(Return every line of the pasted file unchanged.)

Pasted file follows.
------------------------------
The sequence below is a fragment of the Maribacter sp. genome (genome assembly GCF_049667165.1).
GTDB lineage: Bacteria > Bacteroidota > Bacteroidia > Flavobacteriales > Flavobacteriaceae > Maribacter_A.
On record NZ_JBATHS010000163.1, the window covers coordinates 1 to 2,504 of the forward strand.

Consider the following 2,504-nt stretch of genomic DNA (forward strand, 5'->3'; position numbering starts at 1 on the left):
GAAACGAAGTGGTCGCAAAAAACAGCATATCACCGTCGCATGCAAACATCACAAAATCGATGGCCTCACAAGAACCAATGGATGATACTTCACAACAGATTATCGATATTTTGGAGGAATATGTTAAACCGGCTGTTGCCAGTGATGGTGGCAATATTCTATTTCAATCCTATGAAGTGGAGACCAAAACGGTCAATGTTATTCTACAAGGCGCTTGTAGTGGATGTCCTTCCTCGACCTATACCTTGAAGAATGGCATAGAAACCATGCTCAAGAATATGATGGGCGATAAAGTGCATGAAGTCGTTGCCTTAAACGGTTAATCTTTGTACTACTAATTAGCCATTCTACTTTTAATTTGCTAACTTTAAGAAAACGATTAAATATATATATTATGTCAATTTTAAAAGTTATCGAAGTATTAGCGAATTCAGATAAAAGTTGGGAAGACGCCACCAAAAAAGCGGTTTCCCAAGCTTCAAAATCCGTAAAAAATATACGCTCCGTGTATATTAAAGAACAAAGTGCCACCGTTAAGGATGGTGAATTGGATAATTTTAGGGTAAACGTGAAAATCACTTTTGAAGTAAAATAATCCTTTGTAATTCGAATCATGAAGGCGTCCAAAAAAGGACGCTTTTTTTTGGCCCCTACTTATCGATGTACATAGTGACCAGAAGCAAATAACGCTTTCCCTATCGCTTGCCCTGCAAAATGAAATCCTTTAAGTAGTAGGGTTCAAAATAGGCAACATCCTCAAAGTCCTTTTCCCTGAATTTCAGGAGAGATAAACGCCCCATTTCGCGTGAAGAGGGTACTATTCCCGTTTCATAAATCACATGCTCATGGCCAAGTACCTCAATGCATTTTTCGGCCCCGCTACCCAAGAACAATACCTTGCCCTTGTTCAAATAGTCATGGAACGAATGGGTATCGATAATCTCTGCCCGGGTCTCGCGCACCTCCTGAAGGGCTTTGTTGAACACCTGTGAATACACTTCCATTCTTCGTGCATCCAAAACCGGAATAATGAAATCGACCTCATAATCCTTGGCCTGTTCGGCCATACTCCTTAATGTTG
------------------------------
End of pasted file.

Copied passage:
The sequence below is a fragment of the Maribacter sp. genome (genome assembly GCF_049667165.1).
GTDB lineage: Bacteria > Bacteroidota > Bacteroidia > Flavobacteriales > Flavobacteriaceae > Maribacter_A.
On record NZ_JBATHS010000163.1, the window covers coordinates 1 to 2,504 of the forward strand.

Consider the following 2,504-nt stretch of genomic DNA (forward strand, 5'->3'; position numbering starts at 1 on the left):
GAAACGAAGTGGTCGCAAAAAACAGCATATCACCGTCGCATGCAAACATCACAAAATCGATGGCCTCACAAGAACCAATGGATGATACTTCACAACAGATTATCGATATTTTGGAGGAATATGTTAAACCGGCTGTTGCCAGTGATGGTGGCAATATTCTATTTCAATCCTATGAAGTGGAGACCAAAACGGTCAATGTTATTCTACAAGGCGCTTGTAGTGGATGTCCTTCCTCGACCTATACCTTGAAGAATGGCATAGAAACCATGCTCAAGAATATGATGGGCGATAAAGTGCATGAAGTCGTTGCCTTAAACGGTTAATCTTTGTACTACTAATTAGCCATTCTACTTTTAATTTGCTAACTTTAAGAAAACGATTAAATATATATATTATGTCAATTTTAAAAGTTATCGAAGTATTAGCGAATTCAGATAAAAGTTGGGAAGACGCCACCAAAAAAGCGGTTTCCCAAGCTTCAAAATCCGTAAAAAATATACGCTCCGTGTATATTAAAGAACAAAGTGCCACCGTTAAGGATGGTGAATTGGATAATTTTAGGGTAAACGTGAAAATCACTTTTGAAGTAAAATAATCCTTTGTAATTCGAATCATGAAGGCGTCCAAAAAAGGACGCTTTTTTTTGGCCCCTACTTATCGATGTACATAGTGACCAGAAGCAAATAACGCTTTCCCTATCGCTTGCCCTGCAAAATGAAATCCTTTAAGTAGTAGGGTTCAAAATAGGCAACATCCTCAAAGTCCTTTTCCCTGAATTTCAGGAGAGATAAACGCCCCATTTCGCGTGAAGAGGGTACTATTCCCGTTTCATAAATCACATGCTCATGGCCAAGTACCTCAATGCATTTTTCGGCCCCGCTACCCAAGAACAATACCTTGCCCTTGTTCAAATAGTCATGGAACGAATGGGTATCGATAATCTCTGCCCGGGTCTCGCGCACCTCCTGAAGGGCTTTGTTGAACACCTGTGAATACACTTCCATTCTTCGTGCATCCAAAACCGGAATAATGAAATCGACCTCATAATCCTTGGCCTGTTCGGCCATACTCCTTAATGTTG